RISMEDIA, May 30, 2009-Families today are feeling increased stress and anxiety due to the economy, however, four-in-five (81%) parents who report feeling increased stress also say that the weakened economy has made their family closer. At the center of family closeness is touch: nearly half (45%) of parents say the number one thing that contributes to their family’s sense of closeness is showing physical affection.
According to The “Lever 2000® Making Every Touch Count Study: A National Report on the Power of Touch,” a majority of parents agree about the importance of giving kids hugs and kisses. In fact, parents report hugging and kissing their kids, on average, six times a day. That’s because parents believe there are many emotional and physical benefits of touch to the family, including: strengthening family bonds (83%); providing comfort (77%) and reassurance (75%); and helping them reduce stress (57%), according to parents surveyed.
The study also found:
Family closeness is on the rise
-More than four in five (81%) parents say they show more physical affection to their own children than their parents did with them.
-More than 65% admit to often sneaking their slumbering kids a goodnight kiss, even at the risk of waking them.
-Sixty-three percent believe giving their kids lots of hugs increases their confidence.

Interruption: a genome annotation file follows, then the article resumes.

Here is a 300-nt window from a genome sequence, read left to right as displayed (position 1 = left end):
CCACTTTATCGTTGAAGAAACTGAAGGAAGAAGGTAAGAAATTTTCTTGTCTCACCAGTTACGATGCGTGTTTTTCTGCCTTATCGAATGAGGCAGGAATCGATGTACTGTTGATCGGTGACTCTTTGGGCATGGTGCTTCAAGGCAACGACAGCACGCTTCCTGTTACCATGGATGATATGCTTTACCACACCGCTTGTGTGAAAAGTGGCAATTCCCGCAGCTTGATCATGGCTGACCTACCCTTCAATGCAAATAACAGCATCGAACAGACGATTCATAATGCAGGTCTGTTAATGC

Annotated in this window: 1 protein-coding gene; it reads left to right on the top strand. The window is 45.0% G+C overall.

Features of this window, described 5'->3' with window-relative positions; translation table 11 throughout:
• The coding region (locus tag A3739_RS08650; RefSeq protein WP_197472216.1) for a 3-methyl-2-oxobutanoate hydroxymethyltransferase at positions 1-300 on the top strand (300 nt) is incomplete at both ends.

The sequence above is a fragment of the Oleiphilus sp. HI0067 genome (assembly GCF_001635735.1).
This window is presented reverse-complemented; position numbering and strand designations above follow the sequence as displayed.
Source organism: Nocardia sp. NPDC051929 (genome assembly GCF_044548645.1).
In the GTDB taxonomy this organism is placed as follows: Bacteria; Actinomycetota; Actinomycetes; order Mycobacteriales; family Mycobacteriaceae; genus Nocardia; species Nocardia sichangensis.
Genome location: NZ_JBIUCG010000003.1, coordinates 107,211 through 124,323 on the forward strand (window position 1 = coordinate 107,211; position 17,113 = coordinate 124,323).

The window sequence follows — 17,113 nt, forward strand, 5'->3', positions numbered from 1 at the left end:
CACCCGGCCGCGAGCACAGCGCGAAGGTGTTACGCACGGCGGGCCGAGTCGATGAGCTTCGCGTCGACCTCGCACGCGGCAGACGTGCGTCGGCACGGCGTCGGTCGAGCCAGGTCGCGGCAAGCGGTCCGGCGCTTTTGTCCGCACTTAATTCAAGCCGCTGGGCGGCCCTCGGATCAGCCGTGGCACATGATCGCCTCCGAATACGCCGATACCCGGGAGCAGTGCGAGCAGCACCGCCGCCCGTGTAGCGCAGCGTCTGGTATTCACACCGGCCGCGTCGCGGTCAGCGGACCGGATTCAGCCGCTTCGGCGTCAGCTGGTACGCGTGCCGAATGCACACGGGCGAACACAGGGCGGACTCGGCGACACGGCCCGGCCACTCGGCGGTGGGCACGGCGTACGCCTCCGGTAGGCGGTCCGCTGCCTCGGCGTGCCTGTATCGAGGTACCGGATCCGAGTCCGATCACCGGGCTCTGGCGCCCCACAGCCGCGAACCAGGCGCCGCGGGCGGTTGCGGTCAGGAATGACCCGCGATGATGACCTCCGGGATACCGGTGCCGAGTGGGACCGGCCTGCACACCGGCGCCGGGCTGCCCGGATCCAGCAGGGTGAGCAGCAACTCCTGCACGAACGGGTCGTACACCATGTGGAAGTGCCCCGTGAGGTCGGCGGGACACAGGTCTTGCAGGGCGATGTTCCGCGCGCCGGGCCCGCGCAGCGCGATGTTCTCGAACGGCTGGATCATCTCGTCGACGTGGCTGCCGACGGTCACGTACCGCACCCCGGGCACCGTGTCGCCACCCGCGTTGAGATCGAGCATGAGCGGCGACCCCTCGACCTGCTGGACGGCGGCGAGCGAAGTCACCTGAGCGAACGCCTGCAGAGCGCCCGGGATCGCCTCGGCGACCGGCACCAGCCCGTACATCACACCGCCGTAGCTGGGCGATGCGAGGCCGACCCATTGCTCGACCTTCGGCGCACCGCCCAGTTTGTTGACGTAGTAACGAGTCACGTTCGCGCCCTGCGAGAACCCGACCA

But the economy has taken its toll on families. Seventy-four percent say the economy has increased the level of stress and anxiety in their family and parental stress often trickles down to the kids.
Children with parents who have felt increased financial anxiety over the past 12 months are four times more likely to feel concern, anxiety or nervousness about their family’s finances (41% versus 9%).
Among all parents nationwide- even those not feeling economic stress- 33% say their children have expressed concern, anxiety or nervousness about the economy.
Hugs squeeze out stress – How do parents help their kids feel secure?
Nearly half (49%) say they are showing their kids more frequent physical affection (such as hugs). The data show a clear trend that the more hugs kids get, the less likely they are to have concerns, anxiety or nervousness about their family finances.
Among kids getting four or more hugs per day, 28% of them are unconcerned about the family finances, compared with 40% of kids who never get hugged.
The upside of a down economy on families
Parents who say their family is closer now because of the economy, report spending more time at home as a family (64%) and say they have learned to enjoy the simple things in life (63%).
Sixty-one percent say they’ve come to realize that family is more important than money; nearly two in five parents (39%) say economic uncertainty has made them talk more frequently about their feelings.
Shockingly, more than a quarter (28%) of parents who report being stressed about the economy say having more frequent moments of physical closeness with family would reduce their stress even more than having more money.